Bio Roundup: Graham-Cassidy, Axovant Fail, SpringWorks Launches & More

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to discuss potential approval filings with regulators.

—Eli Lilly (NYSE: LLY) won FDA approval for breast cancer drug abemaciclib (Verzenio), to be used with the endocrine therapy fulvestrant.


—With its cash reserves already dwindling, Genocea Biosciences (NASDAQ: GNCA) couldn’t find the financing or partnership needed to advance its experimental genital herpes vaccine, GEN-003, into Phase 3 testing. So Genocea will now seek “strategic alternatives” for GEN-003, cut its workforce by 40 percent, and focus on its preclinical cancer vaccine work instead. That series of moves didn’t stop its shares from falling more than 76 percent to $1.25 apiece, their lowest levels ever.

Analytics 4 Life raised $25 million in a Series B funding round. The startup, with locations in Toronto and Research Triangle Park, NC, has developed a medical device that reads the heart’s electrical activity in order to form an image.

SpringWorks Therapeutics launched with $103 million in funding and four experimental drugs whose development had been stalled at Pfizer. SpringWorks aims to develop experimental therapies that pharma companies leave on the cutting room floor, specifically for diseases with no approved therapies or little competition. Xconomy spoke with ex-Pfizer and Alexion Pharmaceuticals vets Lara Sullivan and Saqib Islam about the effort.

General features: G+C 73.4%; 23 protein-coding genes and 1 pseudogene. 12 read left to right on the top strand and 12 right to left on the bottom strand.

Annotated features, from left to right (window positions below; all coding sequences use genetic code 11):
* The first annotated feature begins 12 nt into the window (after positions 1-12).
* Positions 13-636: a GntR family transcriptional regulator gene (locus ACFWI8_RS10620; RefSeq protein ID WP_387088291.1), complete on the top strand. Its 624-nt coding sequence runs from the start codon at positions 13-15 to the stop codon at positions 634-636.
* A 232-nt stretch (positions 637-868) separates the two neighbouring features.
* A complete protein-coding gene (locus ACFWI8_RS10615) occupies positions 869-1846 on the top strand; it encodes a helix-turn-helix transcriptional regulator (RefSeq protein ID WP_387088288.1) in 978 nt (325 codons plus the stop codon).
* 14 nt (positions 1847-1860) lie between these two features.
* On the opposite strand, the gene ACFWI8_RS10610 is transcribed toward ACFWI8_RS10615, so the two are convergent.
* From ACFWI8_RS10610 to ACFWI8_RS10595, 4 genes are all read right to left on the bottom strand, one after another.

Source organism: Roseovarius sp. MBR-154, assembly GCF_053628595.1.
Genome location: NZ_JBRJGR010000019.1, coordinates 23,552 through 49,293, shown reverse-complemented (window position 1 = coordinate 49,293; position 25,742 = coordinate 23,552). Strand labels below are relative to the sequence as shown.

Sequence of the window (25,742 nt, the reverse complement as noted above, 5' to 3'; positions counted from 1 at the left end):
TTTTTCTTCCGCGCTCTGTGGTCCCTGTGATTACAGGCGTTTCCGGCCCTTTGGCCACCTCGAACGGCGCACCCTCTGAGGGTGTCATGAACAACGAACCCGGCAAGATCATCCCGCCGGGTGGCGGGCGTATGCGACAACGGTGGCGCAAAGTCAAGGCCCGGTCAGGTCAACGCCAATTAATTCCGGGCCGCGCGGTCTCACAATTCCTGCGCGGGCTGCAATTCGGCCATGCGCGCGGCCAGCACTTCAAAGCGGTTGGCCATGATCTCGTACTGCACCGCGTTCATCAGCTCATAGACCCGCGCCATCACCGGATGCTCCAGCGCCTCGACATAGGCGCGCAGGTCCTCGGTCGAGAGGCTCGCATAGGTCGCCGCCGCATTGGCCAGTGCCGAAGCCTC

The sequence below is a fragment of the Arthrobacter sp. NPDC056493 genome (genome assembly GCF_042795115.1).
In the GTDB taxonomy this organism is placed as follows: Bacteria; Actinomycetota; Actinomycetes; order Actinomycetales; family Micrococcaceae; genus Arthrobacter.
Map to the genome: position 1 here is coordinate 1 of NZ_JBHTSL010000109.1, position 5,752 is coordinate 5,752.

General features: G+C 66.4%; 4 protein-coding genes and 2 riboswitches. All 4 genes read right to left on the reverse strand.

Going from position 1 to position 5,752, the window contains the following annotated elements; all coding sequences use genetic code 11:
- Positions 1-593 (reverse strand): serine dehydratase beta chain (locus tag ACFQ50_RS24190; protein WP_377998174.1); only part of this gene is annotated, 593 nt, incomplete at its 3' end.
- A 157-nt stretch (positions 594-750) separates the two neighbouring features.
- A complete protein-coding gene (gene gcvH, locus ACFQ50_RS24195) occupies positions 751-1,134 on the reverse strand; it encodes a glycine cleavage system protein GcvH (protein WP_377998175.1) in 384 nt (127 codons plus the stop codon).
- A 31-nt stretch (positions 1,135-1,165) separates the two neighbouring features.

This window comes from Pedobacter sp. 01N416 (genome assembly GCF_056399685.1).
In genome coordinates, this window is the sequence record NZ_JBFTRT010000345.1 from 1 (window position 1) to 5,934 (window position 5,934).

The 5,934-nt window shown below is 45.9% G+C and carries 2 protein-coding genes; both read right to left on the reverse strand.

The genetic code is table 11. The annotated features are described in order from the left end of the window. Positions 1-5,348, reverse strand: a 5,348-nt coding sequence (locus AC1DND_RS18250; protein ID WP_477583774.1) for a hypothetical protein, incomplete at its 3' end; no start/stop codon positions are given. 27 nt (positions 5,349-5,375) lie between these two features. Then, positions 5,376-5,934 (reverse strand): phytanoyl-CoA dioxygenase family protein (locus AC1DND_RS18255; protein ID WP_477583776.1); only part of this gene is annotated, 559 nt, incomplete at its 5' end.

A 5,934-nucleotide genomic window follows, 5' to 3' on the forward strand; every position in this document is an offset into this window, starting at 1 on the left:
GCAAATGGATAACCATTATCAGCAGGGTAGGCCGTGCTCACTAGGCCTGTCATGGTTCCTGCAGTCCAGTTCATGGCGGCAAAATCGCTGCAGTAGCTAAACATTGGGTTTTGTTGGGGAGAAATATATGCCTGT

—In a regulatory filing, Acorda Therapeutics (NASDAQ: ACOR) said it can address the FDA’s refusal to review experimental Parkinson’s drug Inbrija, and file a new approval application, without scheduling a meeting with the agency or starting a new clinical trial.

—Waltham, MA, cancer drug developer Deciphera Pharmaceuticals (NASDAQ: DCPH) raised $128 million in an upsized IPO, one of three biotech IPOs this week.

—The Biomedical Advanced Research and Development Authority (BARDA) awarded South San Francisco biotech Achaogen (NASDAQ: AKAO) an $18 million contract to develop drugs that treat extended spectrum beta-lactamase (ESBL)-producing Enterobacteriaceae, a nasty pathogen deemed a critical priority by the World Health Organization because it can be deadly in people who have weakened immune systems.

—GRO Biosciences, the latest startup from the labs of Harvard University genetics professor George Church, raised $2.1 million in seed funding led by Digitalis Ventures. Boston-based GRO is developing genetically altered bacteria that are meant to help boost the potency and durability of protein drugs.


—Xconomy announced the winners of its inaugural Xconomy Awards for the Boston life sciences community. Congratulations to all!

Alex Lash and Ben Fidler contributed to this report. 

Photo by Flickr user Antti Lipponen via a Creative Commons license.

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